Slight and sleight sound the same, but things that are slight are little and light, and sleight means slyness or sneakiness.

Slight is usually an adjective that describes things that are small, flimsy, or insignificant, like a slight drop in the temperature. If a book critic refers to a novel as slight, she could mean either that it’s short or that it’s trivial in its concerns. As a noun, slight means “a snub or insult,” and you can also use this word as a verb when someone does the snubbing or insulting. Check it out:

The slight decline registered Tuesday followed five weeks of steadily rising numbers.
(Washington Post)

Repeatedly throughout his career, Jordan used slights against his greatness as motivation to obliterate all before him.  (The Guardian)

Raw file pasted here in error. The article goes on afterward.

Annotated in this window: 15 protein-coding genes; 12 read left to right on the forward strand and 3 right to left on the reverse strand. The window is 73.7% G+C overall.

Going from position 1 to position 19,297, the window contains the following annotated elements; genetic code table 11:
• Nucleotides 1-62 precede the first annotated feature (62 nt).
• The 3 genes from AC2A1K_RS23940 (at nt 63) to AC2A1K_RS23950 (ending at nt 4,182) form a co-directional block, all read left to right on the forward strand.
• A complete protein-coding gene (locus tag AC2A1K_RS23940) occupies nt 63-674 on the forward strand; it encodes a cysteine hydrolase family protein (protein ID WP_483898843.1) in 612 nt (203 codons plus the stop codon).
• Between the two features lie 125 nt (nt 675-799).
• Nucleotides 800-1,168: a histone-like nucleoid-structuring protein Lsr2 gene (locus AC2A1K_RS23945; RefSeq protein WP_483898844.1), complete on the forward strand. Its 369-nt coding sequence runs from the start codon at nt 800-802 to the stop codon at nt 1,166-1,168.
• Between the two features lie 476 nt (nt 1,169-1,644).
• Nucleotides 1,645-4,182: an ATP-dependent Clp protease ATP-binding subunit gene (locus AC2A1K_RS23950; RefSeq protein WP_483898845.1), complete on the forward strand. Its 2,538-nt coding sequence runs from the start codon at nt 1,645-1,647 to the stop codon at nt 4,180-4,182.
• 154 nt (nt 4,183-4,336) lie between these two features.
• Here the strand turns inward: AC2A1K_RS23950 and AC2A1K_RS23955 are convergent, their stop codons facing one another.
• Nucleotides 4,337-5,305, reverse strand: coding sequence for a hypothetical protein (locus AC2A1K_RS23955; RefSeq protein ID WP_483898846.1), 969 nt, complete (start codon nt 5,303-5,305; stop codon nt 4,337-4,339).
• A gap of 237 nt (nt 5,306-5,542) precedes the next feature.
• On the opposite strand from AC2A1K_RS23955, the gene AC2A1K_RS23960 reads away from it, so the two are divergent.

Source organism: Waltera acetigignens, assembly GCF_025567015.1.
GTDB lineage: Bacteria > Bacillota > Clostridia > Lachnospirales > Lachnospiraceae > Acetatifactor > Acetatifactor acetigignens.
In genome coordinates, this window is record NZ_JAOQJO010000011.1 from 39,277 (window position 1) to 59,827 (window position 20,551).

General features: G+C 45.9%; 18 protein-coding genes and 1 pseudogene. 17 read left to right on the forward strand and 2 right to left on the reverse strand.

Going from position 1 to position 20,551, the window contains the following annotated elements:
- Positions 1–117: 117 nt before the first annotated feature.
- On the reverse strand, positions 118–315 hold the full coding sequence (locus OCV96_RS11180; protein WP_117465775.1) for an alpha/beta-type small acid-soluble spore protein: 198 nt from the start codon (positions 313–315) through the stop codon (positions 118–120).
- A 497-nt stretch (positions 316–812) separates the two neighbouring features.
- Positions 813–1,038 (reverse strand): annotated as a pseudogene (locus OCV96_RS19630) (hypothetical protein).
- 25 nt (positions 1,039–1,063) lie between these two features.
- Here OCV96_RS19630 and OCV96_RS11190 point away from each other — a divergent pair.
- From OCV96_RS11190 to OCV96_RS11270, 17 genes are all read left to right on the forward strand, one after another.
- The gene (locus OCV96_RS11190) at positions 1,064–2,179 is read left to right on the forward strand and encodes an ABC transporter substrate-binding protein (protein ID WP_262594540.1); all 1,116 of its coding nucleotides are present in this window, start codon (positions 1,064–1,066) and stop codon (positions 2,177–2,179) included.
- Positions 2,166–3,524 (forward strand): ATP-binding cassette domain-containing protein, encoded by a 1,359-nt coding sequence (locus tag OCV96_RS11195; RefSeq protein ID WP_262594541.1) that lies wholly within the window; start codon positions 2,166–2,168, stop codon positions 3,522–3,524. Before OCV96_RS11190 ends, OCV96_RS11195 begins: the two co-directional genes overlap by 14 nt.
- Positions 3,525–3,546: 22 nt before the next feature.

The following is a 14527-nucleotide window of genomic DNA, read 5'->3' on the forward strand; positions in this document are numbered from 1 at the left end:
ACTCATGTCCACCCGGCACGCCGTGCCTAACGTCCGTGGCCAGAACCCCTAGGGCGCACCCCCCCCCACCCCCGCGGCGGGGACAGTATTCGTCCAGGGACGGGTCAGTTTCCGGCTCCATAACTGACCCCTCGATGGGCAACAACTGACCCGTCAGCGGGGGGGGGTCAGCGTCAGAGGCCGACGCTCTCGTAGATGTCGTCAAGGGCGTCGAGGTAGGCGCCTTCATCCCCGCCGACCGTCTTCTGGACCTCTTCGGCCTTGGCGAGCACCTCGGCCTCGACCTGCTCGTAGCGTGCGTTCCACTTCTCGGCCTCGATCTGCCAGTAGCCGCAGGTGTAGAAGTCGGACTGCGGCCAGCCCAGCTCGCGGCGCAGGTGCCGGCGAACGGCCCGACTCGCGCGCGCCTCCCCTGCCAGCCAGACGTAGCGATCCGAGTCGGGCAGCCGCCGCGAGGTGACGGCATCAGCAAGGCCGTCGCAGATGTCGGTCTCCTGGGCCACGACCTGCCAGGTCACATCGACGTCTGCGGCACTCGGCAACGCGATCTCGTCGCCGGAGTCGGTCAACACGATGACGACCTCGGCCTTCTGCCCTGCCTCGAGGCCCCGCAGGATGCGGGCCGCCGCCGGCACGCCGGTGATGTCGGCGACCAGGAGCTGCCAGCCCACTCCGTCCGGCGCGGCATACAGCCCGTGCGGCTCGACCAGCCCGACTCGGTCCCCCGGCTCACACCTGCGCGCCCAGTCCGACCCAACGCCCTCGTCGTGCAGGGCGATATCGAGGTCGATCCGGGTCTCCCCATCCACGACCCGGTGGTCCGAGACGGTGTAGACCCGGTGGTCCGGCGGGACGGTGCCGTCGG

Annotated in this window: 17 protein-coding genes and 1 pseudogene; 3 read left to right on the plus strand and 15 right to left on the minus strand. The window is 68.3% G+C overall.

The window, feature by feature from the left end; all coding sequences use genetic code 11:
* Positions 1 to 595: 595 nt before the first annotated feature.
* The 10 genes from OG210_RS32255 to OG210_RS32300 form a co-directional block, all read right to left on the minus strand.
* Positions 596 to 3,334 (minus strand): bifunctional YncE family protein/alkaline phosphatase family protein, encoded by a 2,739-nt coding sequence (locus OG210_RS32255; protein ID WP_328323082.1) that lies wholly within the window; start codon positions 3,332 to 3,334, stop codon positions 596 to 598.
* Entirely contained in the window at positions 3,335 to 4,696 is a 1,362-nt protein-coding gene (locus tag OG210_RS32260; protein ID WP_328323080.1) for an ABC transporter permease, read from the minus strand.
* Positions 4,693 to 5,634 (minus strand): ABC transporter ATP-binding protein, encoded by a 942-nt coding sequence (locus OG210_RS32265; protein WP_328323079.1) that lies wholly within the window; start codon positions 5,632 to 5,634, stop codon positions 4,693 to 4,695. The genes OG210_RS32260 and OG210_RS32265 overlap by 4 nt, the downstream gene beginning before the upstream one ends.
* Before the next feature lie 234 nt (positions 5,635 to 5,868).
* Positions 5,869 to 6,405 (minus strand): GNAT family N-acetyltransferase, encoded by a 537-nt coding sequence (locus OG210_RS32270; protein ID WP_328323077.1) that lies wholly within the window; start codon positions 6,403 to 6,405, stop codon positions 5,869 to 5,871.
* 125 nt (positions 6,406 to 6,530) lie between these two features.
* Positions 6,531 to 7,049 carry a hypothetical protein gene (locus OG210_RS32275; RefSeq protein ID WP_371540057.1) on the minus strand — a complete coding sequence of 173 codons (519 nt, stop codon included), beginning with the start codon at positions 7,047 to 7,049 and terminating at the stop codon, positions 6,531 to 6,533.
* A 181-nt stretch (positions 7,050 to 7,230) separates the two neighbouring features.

I feel slighted by their thoughtlessness and irritated that he doesn’t seem to care. (Slate)

Sleight, on the other hand, means being crafty and clever, often by being quick-handed. It’s most commonly used in the phrase “sleight of hand.” A magician uses sleight of hand to pull a quarter from behind your ear. Tada! Here are some more examples:
“I was learning to do sleight of hand by amazing magicians, and I demonstrated magic over-the-counter, like I am now again doing,” (Washington Post)

The show contains a slew of card tricks, but the real sleight of hand is the transformation of digital into theatrical space. (Los Angeles Times)

Don’t confuse “sleight of hand” with being slight of hand — which is just a strange way to say that your hands are really small! To remember the distinction between these homophones, you can remind yourself that a tricky magician snuck an “e” into sleight.